If you need more ideas for titles and other things-I'm the person to contact. I've also been a public Librarian as well as a Medical one, and have helped many people research and write papers, so I can recommend many titles you might enjoy.

      I hope what I said here has helped you and given you some food for thought. Statistics show that you'll likely be ok. Keep that attitude!

      Warm wishes,

      over 3 years ago
    • chutzpah's Avatar

      Wish I had a choice like yours. I had a bilateral last year and terribly miss my nipples and the pleasure they gave me and my husband.

      over 3 years ago
    • Nancebeth's Avatar

      I was told by a female surgeon to have a lumpectomy. She did not even discuss other options. I was told by another female surgeon that based on size and location of tumor, lumpectomy was possible but it was my choice. I was also told by my male surgeon (the one I ultimately chose) that based on size and location of tumor, lumpectomy was possible, but it was my choice. I decided, after a lot of research, to have a bilateral mastectomy. I wanted a TRAM flap reconstruction. The first PS I saw said it was not a problem, he could do it. I would have mastectomy first, then a few months later come back for TRAM flap procedure. The PS I ended up using is my friend from elementary school (he also referred me to my breast surgeon) and he said I was not a good candidate for TRAM flap. I did not have enough belly fat to make my new breasts the size I wanted and due to a very recent case of osteomylitis, I was at a higher risk of infection. I trust his opinion, as I have known him for 35 years. I do not regret my decision and he did an amazing job on my reconstruction. (pictures on my blog - www.breastcancerbattlescars.net) I don't miss my nipples, however, I do miss being to get releif by scratching when my breast itches. Since they are pretty much numb, I can scratch all day and there is no relief.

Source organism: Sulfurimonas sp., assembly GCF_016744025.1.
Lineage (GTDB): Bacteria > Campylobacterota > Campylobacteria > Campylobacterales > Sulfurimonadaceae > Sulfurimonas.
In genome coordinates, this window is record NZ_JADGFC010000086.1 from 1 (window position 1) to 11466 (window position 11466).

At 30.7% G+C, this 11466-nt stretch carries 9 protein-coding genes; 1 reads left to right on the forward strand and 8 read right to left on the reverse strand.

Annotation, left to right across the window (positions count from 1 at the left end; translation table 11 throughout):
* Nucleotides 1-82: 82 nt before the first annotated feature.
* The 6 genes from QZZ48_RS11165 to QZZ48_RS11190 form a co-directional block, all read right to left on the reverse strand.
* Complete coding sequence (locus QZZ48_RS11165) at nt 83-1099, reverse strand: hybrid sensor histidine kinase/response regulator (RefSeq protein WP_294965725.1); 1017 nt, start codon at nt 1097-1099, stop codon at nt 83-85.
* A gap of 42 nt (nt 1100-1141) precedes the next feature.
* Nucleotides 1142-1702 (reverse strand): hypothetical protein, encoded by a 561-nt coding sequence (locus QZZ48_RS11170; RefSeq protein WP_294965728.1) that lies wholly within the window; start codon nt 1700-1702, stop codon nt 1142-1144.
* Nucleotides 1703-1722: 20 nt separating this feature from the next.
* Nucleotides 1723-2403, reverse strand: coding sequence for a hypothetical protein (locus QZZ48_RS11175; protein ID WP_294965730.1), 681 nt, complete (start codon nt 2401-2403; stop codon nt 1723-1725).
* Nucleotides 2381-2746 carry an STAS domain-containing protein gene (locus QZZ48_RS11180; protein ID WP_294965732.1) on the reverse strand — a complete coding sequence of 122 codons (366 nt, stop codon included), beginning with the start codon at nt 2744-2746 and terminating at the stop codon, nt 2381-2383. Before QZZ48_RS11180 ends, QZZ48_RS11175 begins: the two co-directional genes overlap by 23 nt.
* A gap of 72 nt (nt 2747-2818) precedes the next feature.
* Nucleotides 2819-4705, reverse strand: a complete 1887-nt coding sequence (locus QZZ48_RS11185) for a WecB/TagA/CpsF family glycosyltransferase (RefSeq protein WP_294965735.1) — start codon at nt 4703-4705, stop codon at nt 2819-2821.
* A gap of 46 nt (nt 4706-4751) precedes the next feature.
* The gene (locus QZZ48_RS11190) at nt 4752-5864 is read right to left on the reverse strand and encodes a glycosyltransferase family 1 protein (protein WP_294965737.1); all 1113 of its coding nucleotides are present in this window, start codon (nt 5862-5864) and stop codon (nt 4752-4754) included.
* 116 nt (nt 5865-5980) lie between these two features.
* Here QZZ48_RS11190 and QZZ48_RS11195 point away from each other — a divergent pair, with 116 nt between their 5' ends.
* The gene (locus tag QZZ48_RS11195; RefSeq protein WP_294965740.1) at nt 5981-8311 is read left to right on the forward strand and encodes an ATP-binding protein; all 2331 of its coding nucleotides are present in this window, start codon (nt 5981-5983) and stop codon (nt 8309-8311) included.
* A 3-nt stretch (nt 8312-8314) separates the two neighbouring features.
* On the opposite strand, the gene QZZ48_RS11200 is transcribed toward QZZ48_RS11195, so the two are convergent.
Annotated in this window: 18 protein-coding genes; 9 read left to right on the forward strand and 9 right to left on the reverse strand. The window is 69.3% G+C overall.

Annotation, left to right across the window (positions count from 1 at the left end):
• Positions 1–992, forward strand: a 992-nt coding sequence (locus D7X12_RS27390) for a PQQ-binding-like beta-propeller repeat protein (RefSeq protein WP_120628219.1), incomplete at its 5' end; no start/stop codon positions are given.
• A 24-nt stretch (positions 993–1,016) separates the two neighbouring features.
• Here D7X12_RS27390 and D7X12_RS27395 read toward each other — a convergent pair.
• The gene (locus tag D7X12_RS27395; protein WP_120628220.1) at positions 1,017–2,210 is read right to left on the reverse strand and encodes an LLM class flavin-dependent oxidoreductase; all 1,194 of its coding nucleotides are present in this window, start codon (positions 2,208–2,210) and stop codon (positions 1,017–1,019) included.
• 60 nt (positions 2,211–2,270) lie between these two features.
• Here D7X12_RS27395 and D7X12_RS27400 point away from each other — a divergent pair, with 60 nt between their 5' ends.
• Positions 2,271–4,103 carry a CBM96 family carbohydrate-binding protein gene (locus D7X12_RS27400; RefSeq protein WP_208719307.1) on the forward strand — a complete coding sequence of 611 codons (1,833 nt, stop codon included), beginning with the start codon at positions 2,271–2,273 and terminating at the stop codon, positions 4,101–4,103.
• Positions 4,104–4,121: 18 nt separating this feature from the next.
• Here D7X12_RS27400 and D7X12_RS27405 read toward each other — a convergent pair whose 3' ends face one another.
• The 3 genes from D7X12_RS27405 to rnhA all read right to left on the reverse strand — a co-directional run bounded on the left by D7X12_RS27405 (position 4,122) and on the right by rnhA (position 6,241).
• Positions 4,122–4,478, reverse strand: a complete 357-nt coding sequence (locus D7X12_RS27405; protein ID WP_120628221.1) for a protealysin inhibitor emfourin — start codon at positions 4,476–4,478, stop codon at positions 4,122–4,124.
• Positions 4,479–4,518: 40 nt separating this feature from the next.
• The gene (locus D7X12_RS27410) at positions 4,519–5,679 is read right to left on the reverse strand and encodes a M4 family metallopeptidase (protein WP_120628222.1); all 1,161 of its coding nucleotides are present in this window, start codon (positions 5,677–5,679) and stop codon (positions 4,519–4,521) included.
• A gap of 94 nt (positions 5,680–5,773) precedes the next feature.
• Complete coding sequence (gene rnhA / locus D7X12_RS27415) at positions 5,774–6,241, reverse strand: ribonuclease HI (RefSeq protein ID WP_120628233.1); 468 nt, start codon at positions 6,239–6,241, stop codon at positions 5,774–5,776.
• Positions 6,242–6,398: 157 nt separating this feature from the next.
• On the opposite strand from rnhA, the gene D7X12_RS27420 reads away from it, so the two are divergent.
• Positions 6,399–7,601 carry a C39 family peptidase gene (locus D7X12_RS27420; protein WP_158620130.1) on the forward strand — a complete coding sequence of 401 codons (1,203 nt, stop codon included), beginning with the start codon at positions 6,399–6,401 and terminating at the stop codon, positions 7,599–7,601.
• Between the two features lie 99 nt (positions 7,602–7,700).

The main reason I was glad, in the long run, that I chose mastectomy, was that once the surgeon got inside, the tumor was almost twice the size they thought. I also didn't want to worry about it coming back in the same breast or the other breast. I try not to worry too much about recurrence, but if it metastasizes somewhere else in my body, I'll deal with it then.

      Everyone's cancer is just that - THEIR cancer. Their decision to make. As long as you are happy with your decision, that is all that should matter to you :-)

      over 3 years ago
    • hogfan03's Avatar

      My mother was diagnosed 20 years ago with breast cancer. The first surgeon suggested a mastectomy with chemo and radiation. She went for a second opinion where the surgeon told her about the option of a lumpectomy with chemo and radiation. She went with her second opinion and had the lumpectomy. She is alive and still no recurrence of cancer after 20 years. It is a personal choice and having a lumpectomy does not mean the cancer will come back, my mom is a proud survivor!

      over 3 years ago
    • Nomadicme's Avatar

      As Nancy mentioned, the risk of recurrence is the same whether you get a Mx or not (this must have been discussed with you by your healthcare providers, as breast conservation surgery is the standard of care for that reason).

      What saddens me is the opposite of what you experience, women that are fine with just a lumpectomy being anxious because they didn't have their breasts removed.

      Unfortunately going through the ugly experience of a mastectomy offers no extra protection.

      over 3 years ago
    • gwendolyn's Avatar
      gwendolyn (Best Answer!)

      What bothers me is that women seem to feel the need to justify to each other why they chose one surgery over another. It's a complicated, personal decision. Tumors can be different shapes and sizes, and can be located anywhere in the breast. Breast size varies a great deal, too. Some women have hereditary factors that make them predisposed to BC. Aside from the physical considerations, every woman is entitled to her own individual attitude about her breasts and body.

      I think we would all benefit from avoiding comparing ourselves to each other. Be comfortable that you and your doctor made the best decision for you based on your individual circumstances (both physical and emotional.) Try to have the attitude that other women have made the best decision for themselves.

      over 3 years ago